Restricted Stock Units vs Incentive Stock Options
A few weeks ago we wrote about how you should value the equity you’ve been awarded in your sales job offer, and we’re thankful for all the positive feedback we’ve received about this post and how it’s directly helped some of our users.
A few of our users wrote us back and asked us about various types of equity and understanding the differences between them, so as a follow on to our “Valuing Your Equity” post, we’re adding a short summary of two of the most common types of equity that you might see in your career.
Incentive Stock Options
Work at a venture backed software company? A common form of equity in early stage or VC backed companies are incentive stock options (ISOs). The term ‘option’ is important here because you (the employee) are being offered the option to purchase stock in the company at a specified price. There are a few considerations that are most important when evaluating an ISO award.
First, the price (aka strike price). This is the price at which you, the employee, will have to pay to purchase each stock option. So for example if the strike price is $0.25 (25 cents) when you exercise, say, 2,000 options, you’ll have to cut a check to the company for $500 ($2,000 times $0.25). Now ideally as time goes by the value of the company, and thus the value of each share, goes up while the cost to you remains set at $0.25, but that isn’t guaranteed.
To clarify, when we reference ‘exercise’ your stock options, that means you are exercising your option to purchase those shares.
Second, the vesting schedule. You’ll have a vesting schedule for your options, most common is four years, and your ISO award will typically vest on a schedule over that time period. A typically vesting schedule might be quarterly over 4 years, so for example if you’re offered 4,000 options in an award with a quarterly vesting of 4 years, you’ll vest 250 options starting three months after the award and another 250 options will vest after each additional 3 months, until your vesting is complete.
Vesting some of the options simply means that you are eligible to purchase those options. Employers don’t want to just offer you the 4,000 options up front that you can exercise and then bolt.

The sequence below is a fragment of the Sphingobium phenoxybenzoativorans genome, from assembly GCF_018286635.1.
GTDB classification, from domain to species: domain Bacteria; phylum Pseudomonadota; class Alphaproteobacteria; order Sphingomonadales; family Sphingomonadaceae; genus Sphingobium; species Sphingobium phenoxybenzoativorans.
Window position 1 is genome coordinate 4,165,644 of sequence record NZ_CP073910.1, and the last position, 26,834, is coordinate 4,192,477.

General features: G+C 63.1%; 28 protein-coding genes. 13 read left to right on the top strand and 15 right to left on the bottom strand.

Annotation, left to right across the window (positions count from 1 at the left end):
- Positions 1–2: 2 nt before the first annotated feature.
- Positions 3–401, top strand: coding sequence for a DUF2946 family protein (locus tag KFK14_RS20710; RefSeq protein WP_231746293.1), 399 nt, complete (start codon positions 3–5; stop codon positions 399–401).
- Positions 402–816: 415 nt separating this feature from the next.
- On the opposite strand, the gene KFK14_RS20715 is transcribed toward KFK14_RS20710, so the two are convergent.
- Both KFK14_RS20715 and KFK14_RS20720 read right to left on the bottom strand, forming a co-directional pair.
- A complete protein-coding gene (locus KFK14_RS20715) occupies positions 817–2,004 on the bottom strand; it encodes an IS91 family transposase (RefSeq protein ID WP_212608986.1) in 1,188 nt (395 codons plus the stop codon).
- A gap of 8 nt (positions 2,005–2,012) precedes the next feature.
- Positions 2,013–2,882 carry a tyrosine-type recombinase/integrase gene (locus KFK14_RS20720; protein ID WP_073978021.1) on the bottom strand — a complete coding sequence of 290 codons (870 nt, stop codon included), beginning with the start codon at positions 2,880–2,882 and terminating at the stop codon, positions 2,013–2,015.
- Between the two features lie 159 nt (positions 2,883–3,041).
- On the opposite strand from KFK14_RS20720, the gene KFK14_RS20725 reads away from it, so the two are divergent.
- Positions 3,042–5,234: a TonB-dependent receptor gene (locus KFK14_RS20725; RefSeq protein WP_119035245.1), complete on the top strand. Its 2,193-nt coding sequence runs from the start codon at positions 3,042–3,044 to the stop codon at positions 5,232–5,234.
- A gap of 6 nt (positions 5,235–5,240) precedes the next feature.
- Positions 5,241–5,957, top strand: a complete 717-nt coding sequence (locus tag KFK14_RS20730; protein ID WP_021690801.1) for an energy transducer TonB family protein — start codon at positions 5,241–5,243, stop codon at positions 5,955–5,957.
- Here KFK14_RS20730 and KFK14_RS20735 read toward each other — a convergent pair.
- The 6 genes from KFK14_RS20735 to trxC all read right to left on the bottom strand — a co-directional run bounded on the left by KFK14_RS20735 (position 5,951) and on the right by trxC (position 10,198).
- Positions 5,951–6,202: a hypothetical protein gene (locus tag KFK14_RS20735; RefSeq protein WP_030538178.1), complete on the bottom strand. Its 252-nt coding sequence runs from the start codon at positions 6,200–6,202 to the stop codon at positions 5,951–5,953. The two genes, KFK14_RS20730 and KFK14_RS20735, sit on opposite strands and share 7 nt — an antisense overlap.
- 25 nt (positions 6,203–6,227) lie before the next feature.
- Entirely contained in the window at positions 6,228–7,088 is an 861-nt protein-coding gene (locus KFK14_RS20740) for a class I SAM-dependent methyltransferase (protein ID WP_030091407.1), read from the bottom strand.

Since this may still be a privately held company, it’s not a certainty that the options that you exercise (i.e. pay for) will be worth any money at all, so take care to evaluate the company and its prospects for long term success. It’s also important to seek tax advice from a qualified professional on the tax implications of exercising your options, although generally the tax treatment of ISOs is that they are not taxed until they are sold. Also note you must have held them 2 years from grant date AND 1 year from exercise date to qualify for capital gains treatment.
If you hold ISOs and the shares are now able to be liquidated (maybe the company went public or was acquired by a public company), employees would be able to use a ‘cashless exercise’ whereby the employee would not have to pay out of pocket to exercise the shares, instead the company would sell just enough of the shares to cover your exercise cost.
Restricted Stock Units
With the background of the ISOs, we can pivot to RSUs, or restricted stock units. Restricted stock units (or sometimes called restricted stock awards or RSAs) have a number of similarities to ISOs with a couple key differences
First, RSUs don’t have a strike price. So you’re offered equity and when the units are eligible to be exercised, there isn’t a strike price. So in that light, they may be viewed as favorable to ISOs. This is extremely advantageous because with a $0 strike price, the RSU should always be worth something, even if it’s a small amount. With ISOs, it’s certainly possible to have a strike price that’s higher than the actual value of the share (hence the term my equity is under water).
Second, while RSUs are also subject to a vesting schedule, the RSU vesting schedule is typically an annual vesting schedule, vs. a quarterly vesting schedule. In other words you may still have a four year vesting period, but a chunk of the award would be exercisable after 1 year, another after year 2, and so on – again typically a four year period is normal.
Third, carefully look at the treatment of the award if / when you leave the company. Both ISOs and RSUs will expire when you leave the company, but typically there is a grace period of time to exercise the ISOs after you leave (generally between 30 and 120 days). Many times the RSUs will expire if you are no longer employed.
Lastly, with RSUs, when they vest, they are typically taxed as ordinary income, although many companies will automatically sell enough of them to cover that tax amount that you owe. Then if you hold those RSUs for a period of time without selling, you may be subject to taxes on the increased value of the units/shares.
Ping us back and let us know if you have any more detailed questions on this, and we’ll probably share the Q/A on LinkedIn when we share this article there.